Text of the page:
There was a time when we, as a society, didn’t feel compelled to declare every day as “(fill in the blank) Day.” And, in theory, we shouldn’t need to.

However, with more ways to get a word out now more than ever before, a slew of these days are filling the calendar. Soon, 365 days won’t be enough for every cause for which we feel the need to make everyone aware.

There’s nothing wrong with this practice because there are numerous causes that need extra attention. There are, though, two dangers: A good cause could get lost in the shuffle; and the importance of a particular day could become watered down.

Positives outweigh the negatives.

For instance, Tuesday was Giving Tuesday. Some of us are still just getting accustomed to the Tuesday following Thanksgiving designated as such. The reasons for the globally recognized day, which first seized the spotlight in 2012, are commendable.

Many Americans spend so much of Thanksgiving devouring as much food as they can possibly consume, and then spend loads of money on Black Friday, the ensuing weekend and what is now known as Cyber Monday.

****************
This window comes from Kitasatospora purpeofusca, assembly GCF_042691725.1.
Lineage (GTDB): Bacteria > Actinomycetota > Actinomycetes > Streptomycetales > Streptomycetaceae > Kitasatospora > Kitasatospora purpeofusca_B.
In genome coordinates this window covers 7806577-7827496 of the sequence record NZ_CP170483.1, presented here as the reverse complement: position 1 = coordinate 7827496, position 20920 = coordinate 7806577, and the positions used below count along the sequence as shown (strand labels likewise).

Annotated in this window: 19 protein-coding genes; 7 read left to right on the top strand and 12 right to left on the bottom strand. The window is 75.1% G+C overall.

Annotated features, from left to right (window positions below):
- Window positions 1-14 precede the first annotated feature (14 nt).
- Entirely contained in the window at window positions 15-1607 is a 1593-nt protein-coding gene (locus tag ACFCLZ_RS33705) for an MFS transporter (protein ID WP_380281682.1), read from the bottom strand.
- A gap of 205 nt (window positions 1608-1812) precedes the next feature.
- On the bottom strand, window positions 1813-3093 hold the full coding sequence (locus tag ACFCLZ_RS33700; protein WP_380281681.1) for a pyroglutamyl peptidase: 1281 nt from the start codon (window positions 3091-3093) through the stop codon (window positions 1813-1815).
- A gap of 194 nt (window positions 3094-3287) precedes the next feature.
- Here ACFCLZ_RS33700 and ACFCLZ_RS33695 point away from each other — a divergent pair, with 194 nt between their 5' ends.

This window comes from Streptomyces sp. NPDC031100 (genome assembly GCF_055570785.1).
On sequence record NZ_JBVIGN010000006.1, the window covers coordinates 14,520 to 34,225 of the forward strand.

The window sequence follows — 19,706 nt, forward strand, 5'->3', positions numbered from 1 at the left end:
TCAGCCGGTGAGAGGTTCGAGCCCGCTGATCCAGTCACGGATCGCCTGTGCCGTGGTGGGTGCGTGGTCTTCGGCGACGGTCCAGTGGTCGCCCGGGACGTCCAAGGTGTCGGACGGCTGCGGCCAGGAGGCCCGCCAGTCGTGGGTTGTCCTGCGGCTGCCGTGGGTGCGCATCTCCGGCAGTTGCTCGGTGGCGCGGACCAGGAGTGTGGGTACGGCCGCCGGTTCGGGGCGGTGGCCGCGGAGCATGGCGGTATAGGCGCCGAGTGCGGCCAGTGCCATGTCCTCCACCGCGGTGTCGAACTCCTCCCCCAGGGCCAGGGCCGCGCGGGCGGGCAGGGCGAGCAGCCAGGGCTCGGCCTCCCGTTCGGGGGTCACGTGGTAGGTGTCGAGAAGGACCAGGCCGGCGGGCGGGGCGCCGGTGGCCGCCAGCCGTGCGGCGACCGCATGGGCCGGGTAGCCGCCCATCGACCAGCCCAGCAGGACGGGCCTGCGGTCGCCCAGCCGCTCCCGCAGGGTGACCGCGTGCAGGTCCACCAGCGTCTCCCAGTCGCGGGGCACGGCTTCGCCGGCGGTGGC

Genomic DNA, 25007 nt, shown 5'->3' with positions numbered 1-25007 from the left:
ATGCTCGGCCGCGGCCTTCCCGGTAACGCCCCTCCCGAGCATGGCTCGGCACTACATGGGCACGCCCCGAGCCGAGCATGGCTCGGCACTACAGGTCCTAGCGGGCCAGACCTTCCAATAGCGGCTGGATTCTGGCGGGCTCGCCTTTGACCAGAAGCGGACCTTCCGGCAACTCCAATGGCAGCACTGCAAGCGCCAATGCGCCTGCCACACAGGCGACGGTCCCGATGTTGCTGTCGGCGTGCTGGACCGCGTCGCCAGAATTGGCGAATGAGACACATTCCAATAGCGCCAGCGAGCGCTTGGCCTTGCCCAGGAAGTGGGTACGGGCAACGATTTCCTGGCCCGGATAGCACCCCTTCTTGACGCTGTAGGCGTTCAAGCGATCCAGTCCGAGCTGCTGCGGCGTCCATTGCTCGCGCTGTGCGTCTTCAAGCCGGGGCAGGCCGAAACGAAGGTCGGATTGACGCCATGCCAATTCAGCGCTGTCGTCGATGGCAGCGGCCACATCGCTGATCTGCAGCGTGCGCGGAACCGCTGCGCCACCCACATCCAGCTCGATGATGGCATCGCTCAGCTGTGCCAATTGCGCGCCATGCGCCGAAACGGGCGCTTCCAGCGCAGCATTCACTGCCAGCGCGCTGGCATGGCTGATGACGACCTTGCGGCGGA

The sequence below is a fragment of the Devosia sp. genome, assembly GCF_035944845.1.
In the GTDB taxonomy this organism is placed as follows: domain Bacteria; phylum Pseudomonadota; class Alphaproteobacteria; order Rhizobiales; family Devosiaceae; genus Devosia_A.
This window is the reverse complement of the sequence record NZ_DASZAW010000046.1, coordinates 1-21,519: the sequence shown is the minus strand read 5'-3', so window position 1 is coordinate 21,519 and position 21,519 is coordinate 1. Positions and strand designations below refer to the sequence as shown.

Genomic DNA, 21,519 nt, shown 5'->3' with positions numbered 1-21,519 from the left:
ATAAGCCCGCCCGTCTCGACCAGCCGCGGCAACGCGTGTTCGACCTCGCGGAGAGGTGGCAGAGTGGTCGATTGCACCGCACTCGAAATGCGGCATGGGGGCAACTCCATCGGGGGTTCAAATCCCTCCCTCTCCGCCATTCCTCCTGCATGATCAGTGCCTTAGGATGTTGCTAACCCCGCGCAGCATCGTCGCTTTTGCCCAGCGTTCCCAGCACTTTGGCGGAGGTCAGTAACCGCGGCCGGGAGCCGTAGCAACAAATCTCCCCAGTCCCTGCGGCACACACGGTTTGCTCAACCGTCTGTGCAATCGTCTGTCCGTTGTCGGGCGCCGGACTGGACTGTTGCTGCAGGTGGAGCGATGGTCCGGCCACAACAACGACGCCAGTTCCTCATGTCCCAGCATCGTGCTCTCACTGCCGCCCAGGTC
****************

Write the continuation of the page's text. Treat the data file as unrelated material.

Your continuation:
Cyber Monday was even more popular this year, to be sure, because of the COVID-19 pandemic limiting in-person shopping opportunities.

After emptying your wallet and/or bank account for things you probably don’t need, it’s humbling to shift your focus to helping those in need.

The purpose, of course, of Giving Tuesday isn’t simply to confine that mode of thinking to only 24 hours. It’s to properly jumpstart the giving season. This is a “(fill in the blank) Day” with which we can get on board.

Let’s make Giving Tuesday a habit. Our generosity can last much longer than just one day.

After all, you don’t just eat pizza on National Pizza Day — that’s Feb. 9, 2021, by the way.

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